By Brenda Alexander
There’s nothing wrong with having a good time. And, what you do when you’re out with friends and what substances you take part in is a personal choice. I myself am the turn up queen and love a good cocktail or two, have engaged in a “puff puff pass” situation on occasion and love to have a good time. That’s a given, especially when you’re young. I’ve always been careful when partying and have imbedded in my mind the things my mother always told me to look out for when outside of the comfort of my home or family function: never leave your drink unattended – don’t share drinks with others – don’t mix silver and brown liquor – don’t drive under the influence – stay in close proximity to your family and friends – etc. But after what happened to Kenneka, I take those warnings a lot more seriously.
What happened to her could have been avoided. I’m not placing blame on anyone for Kenneka’s death as we are responsible for our own choices when it comes to how much alcohol we intake, although at some point, if too much was consumed, it’s safe to bet we aren’t thinking clearly. When you sit back and analyze the scenario of what we know occurred, she could very well have been saved had someone intervened. Thinking back to some of my crazy nights out when I’ve been white-girl-wasted that could have easily been me…
There have been several mornings that I awoke to friends recounting the night before and I remembered less than half of what they were talking about. The first time I ever got too drunk to the point where I was not in control, I was with my older cousin and her friend. After two jolly ranchers and three double shots of tequila, me dancing on tables, snapping fingers at patrons for more drinks and whatever else, they took me home. There was a guy who tried to pick me up at the bar and continued to buy me drinks. My cousin tried to get me to slow down, but I refused. She monitored me while I did so and cleaned me up later.
There was a time in LA that I drank a fish bowl of Long Island iced tea and unbeknownst to me, took pictures atop of a parked luxury car. My friend that I was with watched me and got us home safe. And probably the worst time was just last year, the weekend of my housewarming. After drinking the entire day and night, my friend from out of town refused to let me go home until he felt I was sober after vomiting naked in the bathroom of his $1500 a night hotel suite (a mess, I know). Any one of those situations could have ended badly for me.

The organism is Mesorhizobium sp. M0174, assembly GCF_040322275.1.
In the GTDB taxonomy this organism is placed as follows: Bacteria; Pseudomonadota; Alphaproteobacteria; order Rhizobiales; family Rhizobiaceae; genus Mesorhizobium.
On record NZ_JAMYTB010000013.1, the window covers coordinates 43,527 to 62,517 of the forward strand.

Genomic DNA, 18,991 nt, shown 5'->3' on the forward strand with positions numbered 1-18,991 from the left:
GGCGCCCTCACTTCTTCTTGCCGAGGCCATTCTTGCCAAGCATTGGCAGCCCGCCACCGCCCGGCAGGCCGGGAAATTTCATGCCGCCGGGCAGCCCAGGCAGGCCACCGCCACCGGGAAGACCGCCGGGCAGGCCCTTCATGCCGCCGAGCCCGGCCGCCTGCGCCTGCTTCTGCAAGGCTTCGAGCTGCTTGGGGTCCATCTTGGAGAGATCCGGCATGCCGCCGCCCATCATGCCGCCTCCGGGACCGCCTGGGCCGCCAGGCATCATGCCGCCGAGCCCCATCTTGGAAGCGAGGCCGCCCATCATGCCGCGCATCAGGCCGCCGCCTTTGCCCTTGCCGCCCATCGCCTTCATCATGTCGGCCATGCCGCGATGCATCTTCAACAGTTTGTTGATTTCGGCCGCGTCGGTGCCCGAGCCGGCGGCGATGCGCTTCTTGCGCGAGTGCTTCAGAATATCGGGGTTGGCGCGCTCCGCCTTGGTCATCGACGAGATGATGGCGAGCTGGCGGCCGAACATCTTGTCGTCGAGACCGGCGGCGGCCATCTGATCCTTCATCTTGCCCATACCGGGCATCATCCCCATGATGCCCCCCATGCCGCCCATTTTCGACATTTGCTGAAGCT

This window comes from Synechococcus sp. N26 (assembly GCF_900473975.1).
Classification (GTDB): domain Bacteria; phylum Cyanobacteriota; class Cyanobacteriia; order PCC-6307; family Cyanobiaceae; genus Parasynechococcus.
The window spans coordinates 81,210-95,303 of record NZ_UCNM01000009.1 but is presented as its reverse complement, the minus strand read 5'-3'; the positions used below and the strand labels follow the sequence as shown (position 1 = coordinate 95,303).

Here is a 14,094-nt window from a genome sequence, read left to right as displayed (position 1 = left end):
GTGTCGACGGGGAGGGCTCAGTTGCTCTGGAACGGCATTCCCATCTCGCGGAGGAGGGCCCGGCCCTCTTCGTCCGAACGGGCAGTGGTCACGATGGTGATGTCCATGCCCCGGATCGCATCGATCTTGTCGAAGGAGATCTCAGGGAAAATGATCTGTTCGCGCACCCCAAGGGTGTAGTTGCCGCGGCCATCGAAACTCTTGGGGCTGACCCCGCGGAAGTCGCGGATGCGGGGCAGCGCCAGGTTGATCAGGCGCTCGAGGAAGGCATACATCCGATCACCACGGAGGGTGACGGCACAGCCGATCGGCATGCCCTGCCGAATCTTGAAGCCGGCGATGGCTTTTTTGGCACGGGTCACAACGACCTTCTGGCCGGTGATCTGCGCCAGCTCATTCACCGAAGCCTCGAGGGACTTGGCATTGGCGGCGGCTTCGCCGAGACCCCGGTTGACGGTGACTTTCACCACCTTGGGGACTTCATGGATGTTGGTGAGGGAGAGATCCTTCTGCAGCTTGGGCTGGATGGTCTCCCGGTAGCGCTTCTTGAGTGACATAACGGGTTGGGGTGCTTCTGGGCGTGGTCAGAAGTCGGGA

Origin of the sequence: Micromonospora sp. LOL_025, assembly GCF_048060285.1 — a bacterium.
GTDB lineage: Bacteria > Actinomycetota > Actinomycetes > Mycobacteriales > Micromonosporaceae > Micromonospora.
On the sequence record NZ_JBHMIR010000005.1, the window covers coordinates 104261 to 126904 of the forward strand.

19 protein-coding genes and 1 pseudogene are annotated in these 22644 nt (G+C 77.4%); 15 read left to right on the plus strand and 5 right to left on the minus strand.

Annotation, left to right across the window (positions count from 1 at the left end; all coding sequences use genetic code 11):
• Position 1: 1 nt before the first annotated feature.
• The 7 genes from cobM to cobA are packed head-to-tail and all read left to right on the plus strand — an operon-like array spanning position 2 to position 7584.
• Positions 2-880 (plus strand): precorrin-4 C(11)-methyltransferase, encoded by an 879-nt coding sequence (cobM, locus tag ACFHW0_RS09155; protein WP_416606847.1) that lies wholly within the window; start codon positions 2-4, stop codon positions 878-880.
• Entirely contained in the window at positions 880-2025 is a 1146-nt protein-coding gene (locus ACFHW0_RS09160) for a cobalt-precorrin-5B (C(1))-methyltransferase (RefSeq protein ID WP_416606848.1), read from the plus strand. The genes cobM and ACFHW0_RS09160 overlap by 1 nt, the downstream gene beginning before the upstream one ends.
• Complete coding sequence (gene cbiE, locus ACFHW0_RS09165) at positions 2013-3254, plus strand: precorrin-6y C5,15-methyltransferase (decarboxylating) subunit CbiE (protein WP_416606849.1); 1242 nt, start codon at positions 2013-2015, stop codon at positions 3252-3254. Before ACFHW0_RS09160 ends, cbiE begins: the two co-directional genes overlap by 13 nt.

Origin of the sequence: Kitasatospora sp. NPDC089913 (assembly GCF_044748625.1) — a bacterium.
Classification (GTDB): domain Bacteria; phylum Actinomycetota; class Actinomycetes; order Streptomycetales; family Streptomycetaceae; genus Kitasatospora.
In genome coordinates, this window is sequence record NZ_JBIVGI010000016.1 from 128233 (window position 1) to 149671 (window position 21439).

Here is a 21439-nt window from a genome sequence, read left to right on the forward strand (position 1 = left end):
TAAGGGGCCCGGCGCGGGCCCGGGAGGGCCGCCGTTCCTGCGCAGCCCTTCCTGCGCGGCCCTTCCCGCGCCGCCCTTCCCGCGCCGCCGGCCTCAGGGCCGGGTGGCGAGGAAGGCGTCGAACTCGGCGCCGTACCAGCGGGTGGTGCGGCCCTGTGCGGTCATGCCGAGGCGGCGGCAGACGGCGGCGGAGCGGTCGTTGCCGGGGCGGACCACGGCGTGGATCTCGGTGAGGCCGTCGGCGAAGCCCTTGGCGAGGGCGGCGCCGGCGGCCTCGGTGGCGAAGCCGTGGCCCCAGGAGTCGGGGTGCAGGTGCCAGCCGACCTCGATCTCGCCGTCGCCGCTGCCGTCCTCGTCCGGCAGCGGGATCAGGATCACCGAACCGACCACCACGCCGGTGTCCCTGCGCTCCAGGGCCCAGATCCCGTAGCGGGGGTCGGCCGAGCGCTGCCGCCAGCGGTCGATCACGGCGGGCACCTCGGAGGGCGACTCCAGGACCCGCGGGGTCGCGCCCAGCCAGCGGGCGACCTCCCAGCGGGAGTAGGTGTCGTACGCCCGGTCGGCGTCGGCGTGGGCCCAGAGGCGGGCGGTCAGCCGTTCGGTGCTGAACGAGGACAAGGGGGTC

When in control, I’ve always been that girl joined at the hip with whomever I enter a kick back, bar or club with. If my girls get too hot and decide to step out for some air, I could use a cool breeze too. If they get up to go to the bathroom, I guess I can freshen up my matte lipstick as well. If they walk away with a guy to go and chat in a quieter area, I’m two steps behind and will stand near them scanning the internet with mase easy to grab in my purse in case something pops off. My friends are the same way. Because if you watch enough episodes of Law & Order SVU, you know anything is possible. In Kenneka Jenkins’ case, that’s exactly what happened.
Why in the hell was she allowed to leave that hotel room unattended (or slip away) in the state that she was in? Out of the estimated dozens of people in that room, no one had the bright idea to travel with her, regardless of if she refused anyone’s help?
And who in the world was monitoring the security cameras? She traveled up and down multiple floors via an elevator and was seen stumbling through hallways and over banisters prior to entering the kitchen for dozens of minutes before going out of camera view. No one deemed it important enough to stop her and take her to the security office in holding until they found her crew, or better yet, contacted her family? Everyone from her friends to the hotel staff are responsible in some capacity for this unfortunate outcome. I can’t wrap my head around the fact that no one stepped in to help and that haunts me to this day.
I pray that her family finds peace through all of this and advocate partying safely. Furthermore, it is my hope that all who were present that night, learned a valuable lesson.
As for me, Kenneka Jenkins’ passing taught me to be cautious while enjoying a night out and not to over-drink, remain alert on behalf of those I’m with, and to be appreciative for the friends and family I have who did not allow a fun night out turn into a tragedy like Kenneka’s.
What do you think about Kenneka’s unfortunate death?